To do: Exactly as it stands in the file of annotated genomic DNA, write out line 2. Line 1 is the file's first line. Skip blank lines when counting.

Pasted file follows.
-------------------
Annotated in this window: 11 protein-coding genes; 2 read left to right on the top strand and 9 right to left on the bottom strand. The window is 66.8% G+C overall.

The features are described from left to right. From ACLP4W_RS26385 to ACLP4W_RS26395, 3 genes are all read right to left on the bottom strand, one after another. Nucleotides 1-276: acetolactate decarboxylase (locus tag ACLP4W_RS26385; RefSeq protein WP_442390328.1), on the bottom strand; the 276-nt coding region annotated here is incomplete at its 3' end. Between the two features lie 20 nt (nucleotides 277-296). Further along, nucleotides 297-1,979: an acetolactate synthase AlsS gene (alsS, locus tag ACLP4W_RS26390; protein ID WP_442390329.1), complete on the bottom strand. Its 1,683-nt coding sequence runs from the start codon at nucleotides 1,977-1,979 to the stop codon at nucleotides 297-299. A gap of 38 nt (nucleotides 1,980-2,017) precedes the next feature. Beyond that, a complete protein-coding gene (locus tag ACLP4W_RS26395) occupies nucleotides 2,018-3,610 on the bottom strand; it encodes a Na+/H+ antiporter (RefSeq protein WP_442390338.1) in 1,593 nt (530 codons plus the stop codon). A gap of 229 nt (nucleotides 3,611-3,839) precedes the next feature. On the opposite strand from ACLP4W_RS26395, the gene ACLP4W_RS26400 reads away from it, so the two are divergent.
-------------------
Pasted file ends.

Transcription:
The features are described from left to right. From ACLP4W_RS26385 to ACLP4W_RS26395, 3 genes are all read right to left on the bottom strand, one after another. Nucleotides 1-276: acetolactate decarboxylase (locus tag ACLP4W_RS26385; RefSeq protein WP_442390328.1), on the bottom strand; the 276-nt coding region annotated here is incomplete at its 3' end. Between the two features lie 20 nt (nucleotides 277-296). Further along, nucleotides 297-1,979: an acetolactate synthase AlsS gene (alsS, locus tag ACLP4W_RS26390; protein ID WP_442390329.1), complete on the bottom strand. Its 1,683-nt coding sequence runs from the start codon at nucleotides 1,977-1,979 to the stop codon at nucleotides 297-299. A gap of 38 nt (nucleotides 1,980-2,017) precedes the next feature. Beyond that, a complete protein-coding gene (locus tag ACLP4W_RS26395) occupies nucleotides 2,018-3,610 on the bottom strand; it encodes a Na+/H+ antiporter (RefSeq protein WP_442390338.1) in 1,593 nt (530 codons plus the stop codon). A gap of 229 nt (nucleotides 3,611-3,839) precedes the next feature. On the opposite strand from ACLP4W_RS26395, the gene ACLP4W_RS26400 reads away from it, so the two are divergent.